The cynical usurping of the poppy’s original symbolism – peace, end to imperialist killing etc – for purposes of justifying the government’s appalling murder-fests elsewhere around the globe is truly repellent.

It is now utterly tainted and beyond redemption as any kind of worthwhile symbol.

Just try explaining to someone why you don’t wear one to find out exactly what that means. Try being a TV presenter who refuses to wear one. Try even wearing a white poppy and explaining why…

Sadly, it is rarely worn by its supporters to commemorate working-class canon fodder who died in an ugly and immoral dust-up between capitalist powers, scrapping over markets and territory. No, it’s an expression of militarist jingoism. They’ll tell you they’re honouring the ‘fallen’ who died so that we might be free. In reality, armed forces are usually the enemies of freedom. As James McClean clearly understands; as did the invaded and subjugated millions who suffered under the jackboots of the British Empire. The same British Army went into Tonypandy ready to shoot striking miners on Churchill’s orders. They rolled their tanks down the streets of Glasgow, prepared to crush the resistance of their own people. In reality we owe our freedom to those who opposed the state’s armed might – the suffragettes, the Chartists and the Tolpudlle Martyrs, to name but three.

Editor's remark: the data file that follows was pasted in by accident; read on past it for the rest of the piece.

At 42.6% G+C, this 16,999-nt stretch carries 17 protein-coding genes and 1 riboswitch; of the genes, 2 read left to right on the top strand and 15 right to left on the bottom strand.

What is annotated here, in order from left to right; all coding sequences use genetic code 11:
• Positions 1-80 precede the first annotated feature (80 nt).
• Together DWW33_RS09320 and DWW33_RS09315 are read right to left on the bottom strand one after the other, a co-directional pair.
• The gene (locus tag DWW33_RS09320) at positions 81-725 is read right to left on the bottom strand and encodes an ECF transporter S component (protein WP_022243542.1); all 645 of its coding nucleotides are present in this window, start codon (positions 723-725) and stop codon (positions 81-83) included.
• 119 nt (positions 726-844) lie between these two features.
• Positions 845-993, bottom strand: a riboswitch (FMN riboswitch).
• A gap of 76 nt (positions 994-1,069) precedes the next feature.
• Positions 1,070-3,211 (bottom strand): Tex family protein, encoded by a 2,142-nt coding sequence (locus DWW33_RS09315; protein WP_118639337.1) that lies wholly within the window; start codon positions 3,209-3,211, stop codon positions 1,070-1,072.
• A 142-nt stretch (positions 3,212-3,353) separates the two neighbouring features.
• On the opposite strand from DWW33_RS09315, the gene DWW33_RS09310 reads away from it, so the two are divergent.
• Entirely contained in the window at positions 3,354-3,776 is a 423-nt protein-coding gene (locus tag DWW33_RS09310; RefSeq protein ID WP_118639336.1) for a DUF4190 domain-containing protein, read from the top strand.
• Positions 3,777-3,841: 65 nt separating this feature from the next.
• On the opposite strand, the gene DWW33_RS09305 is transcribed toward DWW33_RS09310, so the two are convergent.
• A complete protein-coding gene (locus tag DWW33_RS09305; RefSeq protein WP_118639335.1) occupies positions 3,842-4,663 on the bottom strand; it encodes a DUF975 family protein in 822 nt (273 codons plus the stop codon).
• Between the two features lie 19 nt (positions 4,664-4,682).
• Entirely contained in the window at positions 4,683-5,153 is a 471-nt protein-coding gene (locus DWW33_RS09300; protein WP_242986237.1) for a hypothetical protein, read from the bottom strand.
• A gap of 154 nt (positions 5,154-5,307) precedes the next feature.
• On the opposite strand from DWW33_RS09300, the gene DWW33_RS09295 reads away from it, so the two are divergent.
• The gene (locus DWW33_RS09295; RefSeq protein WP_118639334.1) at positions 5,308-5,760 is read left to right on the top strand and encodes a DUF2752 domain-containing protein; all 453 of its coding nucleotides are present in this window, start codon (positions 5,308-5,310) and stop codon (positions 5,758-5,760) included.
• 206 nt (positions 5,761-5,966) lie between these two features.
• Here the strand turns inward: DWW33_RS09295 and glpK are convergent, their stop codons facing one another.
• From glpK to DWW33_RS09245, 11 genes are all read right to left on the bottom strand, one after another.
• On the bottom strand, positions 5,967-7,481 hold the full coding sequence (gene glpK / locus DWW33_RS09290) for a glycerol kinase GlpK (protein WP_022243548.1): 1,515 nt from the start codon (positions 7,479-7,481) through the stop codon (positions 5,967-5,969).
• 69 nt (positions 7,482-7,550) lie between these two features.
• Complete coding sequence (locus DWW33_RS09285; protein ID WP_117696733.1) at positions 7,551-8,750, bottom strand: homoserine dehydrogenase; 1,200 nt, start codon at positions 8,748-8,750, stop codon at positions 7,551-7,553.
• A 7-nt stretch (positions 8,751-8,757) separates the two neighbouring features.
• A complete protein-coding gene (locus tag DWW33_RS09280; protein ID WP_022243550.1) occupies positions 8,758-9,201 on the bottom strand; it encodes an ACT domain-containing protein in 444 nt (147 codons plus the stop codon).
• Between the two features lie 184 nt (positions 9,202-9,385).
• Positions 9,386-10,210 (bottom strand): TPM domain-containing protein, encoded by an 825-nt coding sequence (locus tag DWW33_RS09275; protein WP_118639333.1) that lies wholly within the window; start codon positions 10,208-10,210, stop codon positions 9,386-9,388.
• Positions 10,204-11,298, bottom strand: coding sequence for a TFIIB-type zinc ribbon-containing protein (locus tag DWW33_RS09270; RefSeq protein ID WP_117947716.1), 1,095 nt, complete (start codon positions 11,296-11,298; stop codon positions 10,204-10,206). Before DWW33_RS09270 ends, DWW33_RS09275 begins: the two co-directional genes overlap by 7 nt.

It’s a depressing truth that we can’t wear a poppy and have people immediately know that we feel WW1 was futile and that every single dead soldier was a wasted life. Their deaths meant nothing, achieved nothing and changed nothing.

Remembrance Sunday is offensive not least because it paints an entirely false and dishonest picture; that those who died did so for ‘their country’ and that that’s somehow noble. It isn’t. It’s the Big Lie.

If we wore poppies and held Remembrance Day parades to apologise to those slaughtered, if such events were collective acts of penance and regret for the sheer pointless waste of human life, for industrial-scale mass-sacrifice on the alter of selfish economic gain, then they would be truly worthy.

But they aren’t. The whole sickening jamboree is a carnival of dishonesty, hypocrisy and reaction. We should play no part in legitimising that. We should not be complicit in brainwashing future generations. We should reject absolutely that invading and then perishing in foreign lands, purely to further US-Brit geopolitical interests and control of other’s resources, is a worthwhile and moral objective.

harry patch